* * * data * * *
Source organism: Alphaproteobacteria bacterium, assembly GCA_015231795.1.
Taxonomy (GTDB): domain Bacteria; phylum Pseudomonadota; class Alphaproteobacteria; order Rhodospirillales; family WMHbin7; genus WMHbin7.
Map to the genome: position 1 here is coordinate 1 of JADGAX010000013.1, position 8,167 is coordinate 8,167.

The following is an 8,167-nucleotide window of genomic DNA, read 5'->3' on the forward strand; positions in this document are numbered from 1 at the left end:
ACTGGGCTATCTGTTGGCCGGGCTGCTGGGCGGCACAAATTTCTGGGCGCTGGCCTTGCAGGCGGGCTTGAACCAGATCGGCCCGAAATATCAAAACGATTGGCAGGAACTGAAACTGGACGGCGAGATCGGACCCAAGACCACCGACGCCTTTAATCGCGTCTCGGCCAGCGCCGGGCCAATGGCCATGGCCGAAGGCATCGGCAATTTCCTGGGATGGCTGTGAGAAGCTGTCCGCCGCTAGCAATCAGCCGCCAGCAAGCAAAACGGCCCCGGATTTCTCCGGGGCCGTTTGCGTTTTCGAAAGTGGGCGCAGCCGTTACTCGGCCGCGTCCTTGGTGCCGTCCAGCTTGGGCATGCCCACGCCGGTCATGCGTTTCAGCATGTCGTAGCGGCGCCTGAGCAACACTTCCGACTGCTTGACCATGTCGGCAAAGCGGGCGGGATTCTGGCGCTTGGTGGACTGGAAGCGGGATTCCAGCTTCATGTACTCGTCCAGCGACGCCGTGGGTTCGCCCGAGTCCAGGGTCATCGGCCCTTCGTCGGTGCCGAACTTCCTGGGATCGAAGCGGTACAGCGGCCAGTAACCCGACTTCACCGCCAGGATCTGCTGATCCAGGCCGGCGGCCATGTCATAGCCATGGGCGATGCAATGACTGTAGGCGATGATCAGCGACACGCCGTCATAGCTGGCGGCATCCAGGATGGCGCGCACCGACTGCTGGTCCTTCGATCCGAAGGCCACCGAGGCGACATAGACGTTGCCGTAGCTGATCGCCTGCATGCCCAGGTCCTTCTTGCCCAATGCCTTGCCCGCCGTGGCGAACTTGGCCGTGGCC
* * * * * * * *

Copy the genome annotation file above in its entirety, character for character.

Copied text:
Source organism: Alphaproteobacteria bacterium, assembly GCA_015231795.1.
Taxonomy (GTDB): domain Bacteria; phylum Pseudomonadota; class Alphaproteobacteria; order Rhodospirillales; family WMHbin7; genus WMHbin7.
Map to the genome: position 1 here is coordinate 1 of JADGAX010000013.1, position 8,167 is coordinate 8,167.

The following is an 8,167-nucleotide window of genomic DNA, read 5'->3' on the forward strand; positions in this document are numbered from 1 at the left end:
ACTGGGCTATCTGTTGGCCGGGCTGCTGGGCGGCACAAATTTCTGGGCGCTGGCCTTGCAGGCGGGCTTGAACCAGATCGGCCCGAAATATCAAAACGATTGGCAGGAACTGAAACTGGACGGCGAGATCGGACCCAAGACCACCGACGCCTTTAATCGCGTCTCGGCCAGCGCCGGGCCAATGGCCATGGCCGAAGGCATCGGCAATTTCCTGGGATGGCTGTGAGAAGCTGTCCGCCGCTAGCAATCAGCCGCCAGCAAGCAAAACGGCCCCGGATTTCTCCGGGGCCGTTTGCGTTTTCGAAAGTGGGCGCAGCCGTTACTCGGCCGCGTCCTTGGTGCCGTCCAGCTTGGGCATGCCCACGCCGGTCATGCGTTTCAGCATGTCGTAGCGGCGCCTGAGCAACACTTCCGACTGCTTGACCATGTCGGCAAAGCGGGCGGGATTCTGGCGCTTGGTGGACTGGAAGCGGGATTCCAGCTTCATGTACTCGTCCAGCGACGCCGTGGGTTCGCCCGAGTCCAGGGTCATCGGCCCTTCGTCGGTGCCGAACTTCCTGGGATCGAAGCGGTACAGCGGCCAGTAACCCGACTTCACCGCCAGGATCTGCTGATCCAGGCCGGCGGCCATGTCATAGCCATGGGCGATGCAATGACTGTAGGCGATGATCAGCGACACGCCGTCATAGCTGGCGGCATCCAGGATGGCGCGCACCGACTGCTGGTCCTTCGATCCGAAGGCCACCGAGGCGACATAGACGTTGCCGTAGCTGATCGCCTGCATGCCCAGGTCCTTCTTGCCCAATGCCTTGCCCGCCGTGGCGAACTTGGCCGTGGCC